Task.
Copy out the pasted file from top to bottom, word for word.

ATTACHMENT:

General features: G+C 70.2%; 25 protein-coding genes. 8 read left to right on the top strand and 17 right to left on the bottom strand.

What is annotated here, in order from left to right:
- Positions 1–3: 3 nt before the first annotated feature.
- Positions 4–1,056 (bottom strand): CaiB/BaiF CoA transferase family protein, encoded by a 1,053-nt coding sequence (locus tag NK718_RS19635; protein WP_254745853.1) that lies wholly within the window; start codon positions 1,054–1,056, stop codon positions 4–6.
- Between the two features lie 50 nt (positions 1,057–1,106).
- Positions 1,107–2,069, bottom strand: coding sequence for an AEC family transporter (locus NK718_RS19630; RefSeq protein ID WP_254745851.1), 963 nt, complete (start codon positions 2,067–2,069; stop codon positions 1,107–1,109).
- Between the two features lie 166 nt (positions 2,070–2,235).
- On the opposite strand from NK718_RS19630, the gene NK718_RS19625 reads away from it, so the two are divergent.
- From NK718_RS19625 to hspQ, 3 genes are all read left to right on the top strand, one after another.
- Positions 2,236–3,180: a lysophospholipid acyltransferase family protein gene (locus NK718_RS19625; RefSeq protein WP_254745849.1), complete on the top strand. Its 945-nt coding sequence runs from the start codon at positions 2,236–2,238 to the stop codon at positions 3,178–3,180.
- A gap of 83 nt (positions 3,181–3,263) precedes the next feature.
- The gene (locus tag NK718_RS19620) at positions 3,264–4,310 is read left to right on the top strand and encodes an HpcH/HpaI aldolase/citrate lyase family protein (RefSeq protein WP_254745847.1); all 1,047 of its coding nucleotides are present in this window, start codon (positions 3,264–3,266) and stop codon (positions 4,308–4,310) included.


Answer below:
General features: G+C 70.2%; 25 protein-coding genes. 8 read left to right on the top strand and 17 right to left on the bottom strand.

What is annotated here, in order from left to right:
- Positions 1–3: 3 nt before the first annotated feature.
- Positions 4–1,056 (bottom strand): CaiB/BaiF CoA transferase family protein, encoded by a 1,053-nt coding sequence (locus tag NK718_RS19635; protein WP_254745853.1) that lies wholly within the window; start codon positions 1,054–1,056, stop codon positions 4–6.
- Between the two features lie 50 nt (positions 1,057–1,106).
- Positions 1,107–2,069, bottom strand: coding sequence for an AEC family transporter (locus NK718_RS19630; RefSeq protein ID WP_254745851.1), 963 nt, complete (start codon positions 2,067–2,069; stop codon positions 1,107–1,109).
- Between the two features lie 166 nt (positions 2,070–2,235).
- On the opposite strand from NK718_RS19630, the gene NK718_RS19625 reads away from it, so the two are divergent.
- From NK718_RS19625 to hspQ, 3 genes are all read left to right on the top strand, one after another.
- Positions 2,236–3,180: a lysophospholipid acyltransferase family protein gene (locus NK718_RS19625; RefSeq protein WP_254745849.1), complete on the top strand. Its 945-nt coding sequence runs from the start codon at positions 2,236–2,238 to the stop codon at positions 3,178–3,180.
- A gap of 83 nt (positions 3,181–3,263) precedes the next feature.
- The gene (locus tag NK718_RS19620) at positions 3,264–4,310 is read left to right on the top strand and encodes an HpcH/HpaI aldolase/citrate lyase family protein (RefSeq protein WP_254745847.1); all 1,047 of its coding nucleotides are present in this window, start codon (positions 3,264–3,266) and stop codon (positions 4,308–4,310) included.